Cops Have to Answer for Handling of Dead Suspect

     (CN) – Police questioning may have caused the death of a man who had just crashed his truck into a Chicago train station and killed two people, a federal judge ruled.



     Donald Wells drove his big rig through a bus stop and into the L-train’s Cermak-Chinatown Red Line station on April, 25, 2008, killing two women and injuring 20 people.
     After firefighters removed Wells from the cab of his truck, paramedics brought him to the hospital. About 4 1/2 hours later, however, officers took Wells to the police station for questioning.
     Wells remained at the station for two days while police “investigated the collision and considered whether to charge Wells with a felony such as aggravated reckless driving or reckless homicide,” according to the judgment. Officers ultimately issued Wells a traffic citation, but the investigation into his death is ongoing.
     When Officer John Farrell went to inform Wells he was being released, he found Wells naked in his cell. Concerned that Wells would need medical attention and had nowhere to go once released, Farrell left Wells in the cell and tried to locate contact information for one of Wells’ family members.
     Farrell testified that he “did not remember any other prisoner who had ever been in less of a hurry to leave,” according to the court.
     The officer sent Wells to the hospital when he returned to the cell and found that Wells had taken his clothes off again and had been urinating and defecating on himself.
     “Wells remained hospitalized for six weeks, suffering from pneumonia, renal failure, and failure of multiple organs, and was never discharged before his death,” according to the court.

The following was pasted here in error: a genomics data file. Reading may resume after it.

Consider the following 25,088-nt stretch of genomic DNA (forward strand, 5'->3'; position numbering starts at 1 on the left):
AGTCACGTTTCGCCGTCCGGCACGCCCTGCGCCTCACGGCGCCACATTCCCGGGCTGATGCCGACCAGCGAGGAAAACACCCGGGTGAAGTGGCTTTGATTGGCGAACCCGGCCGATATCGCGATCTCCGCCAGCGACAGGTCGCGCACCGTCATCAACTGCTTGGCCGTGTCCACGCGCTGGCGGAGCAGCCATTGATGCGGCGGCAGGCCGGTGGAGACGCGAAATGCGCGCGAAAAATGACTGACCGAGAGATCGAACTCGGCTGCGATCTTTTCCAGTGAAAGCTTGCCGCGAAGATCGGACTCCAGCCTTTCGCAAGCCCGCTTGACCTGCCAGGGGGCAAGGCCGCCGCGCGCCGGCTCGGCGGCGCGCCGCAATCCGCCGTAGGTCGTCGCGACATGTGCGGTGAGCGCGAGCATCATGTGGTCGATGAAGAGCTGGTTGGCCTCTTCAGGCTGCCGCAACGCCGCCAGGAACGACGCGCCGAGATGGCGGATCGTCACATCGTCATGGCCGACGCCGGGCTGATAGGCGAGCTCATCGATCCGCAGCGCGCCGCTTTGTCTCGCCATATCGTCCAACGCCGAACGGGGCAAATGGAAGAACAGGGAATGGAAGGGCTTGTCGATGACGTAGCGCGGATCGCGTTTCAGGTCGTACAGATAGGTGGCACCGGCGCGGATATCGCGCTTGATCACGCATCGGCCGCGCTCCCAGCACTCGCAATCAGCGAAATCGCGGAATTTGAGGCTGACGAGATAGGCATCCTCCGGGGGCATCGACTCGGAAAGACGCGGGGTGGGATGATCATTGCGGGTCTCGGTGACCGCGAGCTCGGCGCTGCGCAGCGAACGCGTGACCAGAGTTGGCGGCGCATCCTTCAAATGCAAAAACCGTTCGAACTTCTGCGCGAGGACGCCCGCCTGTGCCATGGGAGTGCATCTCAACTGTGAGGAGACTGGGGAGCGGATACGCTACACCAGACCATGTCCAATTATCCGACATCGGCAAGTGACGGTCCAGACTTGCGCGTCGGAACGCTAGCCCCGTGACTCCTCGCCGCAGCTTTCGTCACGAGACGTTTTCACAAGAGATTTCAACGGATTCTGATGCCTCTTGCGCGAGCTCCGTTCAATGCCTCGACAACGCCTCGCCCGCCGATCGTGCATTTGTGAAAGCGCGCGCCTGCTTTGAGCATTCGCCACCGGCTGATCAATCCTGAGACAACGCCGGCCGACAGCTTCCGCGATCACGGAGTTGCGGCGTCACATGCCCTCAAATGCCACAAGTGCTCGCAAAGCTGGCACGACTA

His widow, Ann Wells, then sued Chicago and 25 police officers and employees.
     U.S. District Judge Matthew Kennelly refused to dismiss the unlawful detention claim last week, but did toss a claim related to denial of medical attention.
     Ann Wells claimed that the police did not have probable cause to hold Wells for so long. A blood test had allegedly cleared Wells of drunken driving, and one witness “said that Wells was slumped over behind the wheel, lying down, and not looking up.”
     But these claims did not impress Kennelly, who said “a reasonable jury could find that probable cause had not dissipated” on the charge of reckless driving.
     The widow also presented evidence that a 48-hour hold without cause is a Chicago policy or that police officers thought that was its policy.
     Police commander Joseph Salemme testified that “we don’t hold people in custody just to hold them in custody,” but he could not identify a specific policy concerning the release of prisoners before 48 hours had passed.
     Kennelly ruled that Chicago will not have to face claims about “a policy of holding prisoners more than 48 hours,” but Ann Wells can fight the alleged “policy of holding prisoners unlawfully for less than 48 hours.”
     “Plaintiff’s inability to provide evidence from which a reasonable jury could find a widespread practice of denying medical treatment to prisoners is fatal to her claim against the city,” he concluded.

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